Tabletop roleplaying is a creative and social hobby. Just like for board games or card games players meet up for an evening or afternoon of having fun together. Unlike board games or card games, roleplaying games are not about winning and not competitive but about collaboratively telling a story and experiencing adventures instead. A bit like actors in a movie, each player takes on a role to play - of a character of their own design. Unlike actors in a movie, there is no script to follow, and players' characters are free to make choices and decisions that contribute to the plot and influence the direction the adventure takes.
If you have played other roleplaying games before, you will find that in general AENA works in familiar ways, even if several mechanical details may be unique. What does stand out though, is the way the game conductor is handled. We don't use the title "master", as we think of game conductors as a supportive role, meant to help the players shape the story to their wish. Story-telling is not entirely free-form though. Any situtation during an adventure has a range of possible outcomes and consequences and while the players decide how it should play out - the game conductor has to find the outcomes and consequences that best match the players' intentions.
Adventures are structured in the form of a pyramid. At the very top sits the grand finale, which concludes the adventure and therefore comes last. The players' characters start at the very bottom of the pyramid with the first situations, which are plenty and easy. The situations on each level of the pyramid can generally be encountered and resolved in any order - but once the players progress the plot to the next level of the pyramid, there is no going back to a lower level. All the still unencountered situations of the previous level will default to a predefined outcome. All outcomes can influence later situations in various ways, with consequences of players' actions or inaction cascading all the way up to the grand finale.From a mechanical perspective, AENA is a class-less and level-less system. The rules feature a point-buy system, where you spend XP directly to purchase skill ranks, and your character role is defined by your skill and equipment choices. Build your own class by mixing and matching as you see fit. With a broad diversity of skills to choose from, character builds can cover all sorts of play styles and specialisations. See the character sheet for more information.
It is a dark and grim time. In a distant past, the Empire prospered and spread throughout all the known universe - colonizing uninhabited worlds and conquering the inhabited ones with their undefeatable armada. An interconnected web of wormholes allowed for travel through many galaxies and possibly even dimensions, and widespread trade brought an abundance of wealth and goods to the core worlds where the ruling noble houses lived in utter decadence.
But then, about a thousand years ago, some forgotten accident caused a permanent, violent anti-matter storm inside the void that connects the wormholes. With intergalactic navigation suddenly impossible and all communications lost, the universe descended into a dark age. Overpopulation and lack of resources brought the core worlds to the brink of collapse and in utter desperation people flocked to a new, quickly rising religion that promised food and salvation to the pius and obedient. The increasingly powerful Church built hundreds of huge colony ships, filled with millions of people frozen in cryostasis and sent them out to distant worlds, hoping to bypass the wormhole system. None of the ships were ever heard of again.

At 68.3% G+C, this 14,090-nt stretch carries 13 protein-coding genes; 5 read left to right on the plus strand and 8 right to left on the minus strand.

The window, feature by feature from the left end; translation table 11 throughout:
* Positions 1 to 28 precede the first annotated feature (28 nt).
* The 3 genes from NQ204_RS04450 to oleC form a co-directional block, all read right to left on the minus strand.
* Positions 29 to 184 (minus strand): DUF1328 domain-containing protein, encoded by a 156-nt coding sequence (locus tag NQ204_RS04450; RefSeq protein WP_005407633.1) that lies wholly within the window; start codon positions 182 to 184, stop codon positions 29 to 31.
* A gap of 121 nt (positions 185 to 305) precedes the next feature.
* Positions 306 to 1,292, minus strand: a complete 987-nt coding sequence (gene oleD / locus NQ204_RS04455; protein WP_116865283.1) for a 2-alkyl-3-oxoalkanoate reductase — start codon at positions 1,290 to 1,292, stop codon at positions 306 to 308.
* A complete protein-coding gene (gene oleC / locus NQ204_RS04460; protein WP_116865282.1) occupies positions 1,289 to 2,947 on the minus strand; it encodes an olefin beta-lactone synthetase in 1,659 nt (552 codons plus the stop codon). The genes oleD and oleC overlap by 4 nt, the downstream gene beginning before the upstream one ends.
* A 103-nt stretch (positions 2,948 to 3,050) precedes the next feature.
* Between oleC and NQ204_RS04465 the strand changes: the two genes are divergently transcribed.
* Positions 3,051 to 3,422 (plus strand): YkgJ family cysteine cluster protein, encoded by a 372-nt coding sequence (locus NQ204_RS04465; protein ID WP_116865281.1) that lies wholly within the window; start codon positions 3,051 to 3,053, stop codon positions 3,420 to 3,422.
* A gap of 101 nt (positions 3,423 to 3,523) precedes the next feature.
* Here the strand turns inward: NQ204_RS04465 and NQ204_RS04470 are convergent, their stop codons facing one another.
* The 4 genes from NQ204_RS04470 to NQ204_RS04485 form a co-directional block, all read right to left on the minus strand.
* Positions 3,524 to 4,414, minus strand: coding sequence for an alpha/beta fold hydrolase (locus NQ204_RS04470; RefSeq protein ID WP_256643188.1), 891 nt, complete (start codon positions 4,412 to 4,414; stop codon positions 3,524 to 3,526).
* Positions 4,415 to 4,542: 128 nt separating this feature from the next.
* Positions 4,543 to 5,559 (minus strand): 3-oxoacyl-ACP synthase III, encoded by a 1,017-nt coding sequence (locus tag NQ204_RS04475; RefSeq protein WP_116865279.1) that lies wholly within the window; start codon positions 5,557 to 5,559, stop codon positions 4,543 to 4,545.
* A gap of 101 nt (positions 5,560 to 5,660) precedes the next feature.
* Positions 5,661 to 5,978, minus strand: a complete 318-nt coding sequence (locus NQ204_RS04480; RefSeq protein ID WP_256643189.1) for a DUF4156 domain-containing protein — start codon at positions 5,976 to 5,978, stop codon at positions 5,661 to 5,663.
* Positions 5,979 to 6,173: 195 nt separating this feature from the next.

When suddenly and unexpectedly a mangled space ship exited the wormhole despite the raging storm, being steered by heavily genetically and cybernetically modified humans nonetheless, the Church demanded those infidels be executed immediately as their mere existence was sacrilegous. But the lure of renewed trade was too strong - and the holy emperor struck a deal: the Empire would build the ships to brave the storm, and the arrivals would provide navigators able to find their way through the void. In order to get the sanctus of the politically highly influential Church and the other noble houses, the emperor had to make certain concessions which resulted in the Church becoming mandatory state religion and all other religions becoming illegal by the threat of death.
The resurgence of intergalactic trade proved to be slower than expected, as the amount of routes known to the Navigators was severely limited, and discovery of new routes was uncommon. Nevertheless the core worlds rejoiced as goods and resources started flowing again. Soon a new danger became apparent though: The people manning the trade ships and crossing the stormy void, increasingly started showing irreversible signs of a new and violent mental condition. Extended exposure to the storm made people go completely mad. As the Church declared the storm to be literal hell, and advised all believers to avoid wormhole travel entirely - the Empire started to man the trade ships with convicts, political dissenters and everyone else they desired to get rid of. With wormhole travel of all military ships reduced to a bare minimum, some of the rediscovered and heavily exploited colonies saw their chance to revolt.
Meanwhile, a small, remote mining colony receives a large shipment of unlabeled, imperial cryopods. New colonists and miners to replace those lost to mysterious disappearances which have become alarmingly frequent. Entire outposts have disappeared without any trace. The pods appear to be hundreds of years old, and many of the people frozen in them can no longer be brought back to life. Inside a warehouse full of such pods, one of them fizzes and creaks as it slides open. And out of it stumble... you.